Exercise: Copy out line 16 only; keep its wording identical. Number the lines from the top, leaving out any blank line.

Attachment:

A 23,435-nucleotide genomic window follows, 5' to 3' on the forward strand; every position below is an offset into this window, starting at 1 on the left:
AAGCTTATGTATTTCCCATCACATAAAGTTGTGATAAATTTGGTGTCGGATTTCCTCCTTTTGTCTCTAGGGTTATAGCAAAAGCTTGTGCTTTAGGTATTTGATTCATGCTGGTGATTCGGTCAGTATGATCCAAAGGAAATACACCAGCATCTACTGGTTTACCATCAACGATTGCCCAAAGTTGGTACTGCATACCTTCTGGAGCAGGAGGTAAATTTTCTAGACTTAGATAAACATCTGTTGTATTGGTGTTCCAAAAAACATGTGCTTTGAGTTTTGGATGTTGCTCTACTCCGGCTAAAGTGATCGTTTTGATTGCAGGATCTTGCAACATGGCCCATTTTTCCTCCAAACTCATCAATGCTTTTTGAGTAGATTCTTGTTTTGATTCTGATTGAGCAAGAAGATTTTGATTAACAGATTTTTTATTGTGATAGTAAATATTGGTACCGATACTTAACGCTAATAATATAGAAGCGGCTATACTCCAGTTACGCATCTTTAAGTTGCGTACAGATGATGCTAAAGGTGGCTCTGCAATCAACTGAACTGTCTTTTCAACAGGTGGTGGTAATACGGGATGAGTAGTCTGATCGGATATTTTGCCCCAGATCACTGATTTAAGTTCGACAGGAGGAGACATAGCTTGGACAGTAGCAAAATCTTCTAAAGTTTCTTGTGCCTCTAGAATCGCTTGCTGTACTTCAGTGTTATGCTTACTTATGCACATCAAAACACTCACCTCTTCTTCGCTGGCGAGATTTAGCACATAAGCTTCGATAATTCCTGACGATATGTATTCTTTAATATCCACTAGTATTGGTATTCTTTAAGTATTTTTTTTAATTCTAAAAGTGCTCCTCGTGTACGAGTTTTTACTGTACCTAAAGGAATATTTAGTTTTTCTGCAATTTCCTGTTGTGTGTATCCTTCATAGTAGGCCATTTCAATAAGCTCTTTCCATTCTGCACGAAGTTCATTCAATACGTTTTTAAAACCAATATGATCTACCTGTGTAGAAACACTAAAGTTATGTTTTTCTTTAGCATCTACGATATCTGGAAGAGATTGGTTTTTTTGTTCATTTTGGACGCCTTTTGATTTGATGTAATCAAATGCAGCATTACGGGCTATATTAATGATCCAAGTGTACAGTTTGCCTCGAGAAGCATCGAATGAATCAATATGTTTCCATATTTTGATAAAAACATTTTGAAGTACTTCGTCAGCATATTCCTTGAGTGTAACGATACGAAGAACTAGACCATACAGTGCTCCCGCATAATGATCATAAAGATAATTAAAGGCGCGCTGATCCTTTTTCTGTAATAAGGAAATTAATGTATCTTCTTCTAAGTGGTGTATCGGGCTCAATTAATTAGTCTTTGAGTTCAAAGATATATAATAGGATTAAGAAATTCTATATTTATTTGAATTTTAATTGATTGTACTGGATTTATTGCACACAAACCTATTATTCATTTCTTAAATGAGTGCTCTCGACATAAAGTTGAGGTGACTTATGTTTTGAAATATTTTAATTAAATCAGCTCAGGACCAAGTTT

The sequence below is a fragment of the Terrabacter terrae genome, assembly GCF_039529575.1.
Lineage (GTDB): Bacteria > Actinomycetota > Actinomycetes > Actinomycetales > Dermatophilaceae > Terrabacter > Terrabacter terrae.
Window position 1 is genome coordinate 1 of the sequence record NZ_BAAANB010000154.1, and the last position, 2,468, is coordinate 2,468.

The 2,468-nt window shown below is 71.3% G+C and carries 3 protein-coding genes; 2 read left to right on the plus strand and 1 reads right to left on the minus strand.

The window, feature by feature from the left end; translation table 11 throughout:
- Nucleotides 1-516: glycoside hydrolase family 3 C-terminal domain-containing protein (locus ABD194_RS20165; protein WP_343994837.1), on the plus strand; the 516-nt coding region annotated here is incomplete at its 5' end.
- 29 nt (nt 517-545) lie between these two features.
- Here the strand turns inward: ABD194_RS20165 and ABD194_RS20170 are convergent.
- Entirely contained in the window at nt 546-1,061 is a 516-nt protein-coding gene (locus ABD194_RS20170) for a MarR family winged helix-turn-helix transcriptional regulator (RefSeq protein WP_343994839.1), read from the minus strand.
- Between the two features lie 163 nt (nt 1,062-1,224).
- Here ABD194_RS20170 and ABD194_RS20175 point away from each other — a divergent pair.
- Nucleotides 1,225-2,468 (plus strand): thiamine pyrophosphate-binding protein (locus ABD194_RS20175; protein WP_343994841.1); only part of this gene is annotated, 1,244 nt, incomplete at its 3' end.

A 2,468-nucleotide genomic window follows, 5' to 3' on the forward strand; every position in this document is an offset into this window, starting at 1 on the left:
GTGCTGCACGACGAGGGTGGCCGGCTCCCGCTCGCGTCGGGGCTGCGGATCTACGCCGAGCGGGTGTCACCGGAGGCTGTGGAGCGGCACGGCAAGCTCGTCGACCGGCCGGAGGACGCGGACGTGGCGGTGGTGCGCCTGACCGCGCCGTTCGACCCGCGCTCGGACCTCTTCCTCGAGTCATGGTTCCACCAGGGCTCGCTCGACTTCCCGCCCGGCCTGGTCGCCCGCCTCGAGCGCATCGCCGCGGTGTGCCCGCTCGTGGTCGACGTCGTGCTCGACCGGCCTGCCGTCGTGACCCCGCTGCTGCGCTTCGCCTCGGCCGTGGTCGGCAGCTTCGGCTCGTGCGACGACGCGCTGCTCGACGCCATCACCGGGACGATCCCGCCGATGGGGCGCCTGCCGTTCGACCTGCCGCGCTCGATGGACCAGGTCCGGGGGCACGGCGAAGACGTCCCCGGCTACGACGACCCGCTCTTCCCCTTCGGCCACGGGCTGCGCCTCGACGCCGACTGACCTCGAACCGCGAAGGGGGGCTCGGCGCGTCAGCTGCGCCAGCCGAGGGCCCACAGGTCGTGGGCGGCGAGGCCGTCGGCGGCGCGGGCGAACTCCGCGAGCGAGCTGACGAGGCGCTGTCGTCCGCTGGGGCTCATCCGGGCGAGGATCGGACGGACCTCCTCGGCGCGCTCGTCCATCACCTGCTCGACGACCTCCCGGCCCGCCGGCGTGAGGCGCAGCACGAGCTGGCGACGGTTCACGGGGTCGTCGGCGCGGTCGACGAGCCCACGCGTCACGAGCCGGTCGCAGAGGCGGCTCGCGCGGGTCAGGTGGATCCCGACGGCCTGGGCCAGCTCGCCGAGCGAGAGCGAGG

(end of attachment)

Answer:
GTGCTGCACGACGAGGGTGGCCGGCTCCCGCTCGCGTCGGGGCTGCGGATCTACGCCGAGCGGGTGTCACCGGAGGCTGTGGAGCGGCACGGCAAGCTCGTCGACCGGCCGGAGGACGCGGACGTGGCGGTGGTGCGCCTGACCGCGCCGTTCGACCCGCGCTCGGACCTCTTCCTCGAGTCATGGTTCCACCAGGGCTCGCTCGACTTCCCGCCCGGCCTGGTCGCCCGCCTCGAGCGCATCGCCGCGGTGTGCCCGCTCGTGGTCGACGTCGTGCTCGACCGGCCTGCCGTCGTGACCCCGCTGCTGCGCTTCGCCTCGGCCGTGGTCGGCAGCTTCGGCTCGTGCGACGACGCGCTGCTCGACGCCATCACCGGGACGATCCCGCCGATGGGGCGCCTGCCGTTCGACCTGCCGCGCTCGATGGACCAGGTCCGGGGGCACGGCGAAGACGTCCCCGGCTACGACGACCCGCTCTTCCCCTTCGGCCACGGGCTGCGCCTCGACGCCGACTGACCTCGAACCGCGAAGGGGGGCTCGGCGCGTCAGCTGCGCCAGCCGAGGGCCCACAGGTCGTGGGCGGCGAGGCCGTCGGCGGCGCGGGCGAACTCCGCGAGCGAGCTGACGAGGCGCTGTCGTCCGCTGGGGCTCATCCGGGCGAGGATCGGACGGACCTCCTCGGCGCGCTCGTCCATCACCTGCTCGACGACCTCCCGGCCCGCCGGCGTGAGGCGCAGCACGAGCTGGCGACGGTTCACGGGGTCGTCGGCGCGGTCGACGAGCCCACGCGTCACGAGCCGGTCGCAGAGGCGGCTCGCGCGGGTCAGGTGGATCCCGACGGCCTGGGCCAGCTCGCCGAGCGAGAGCGAGG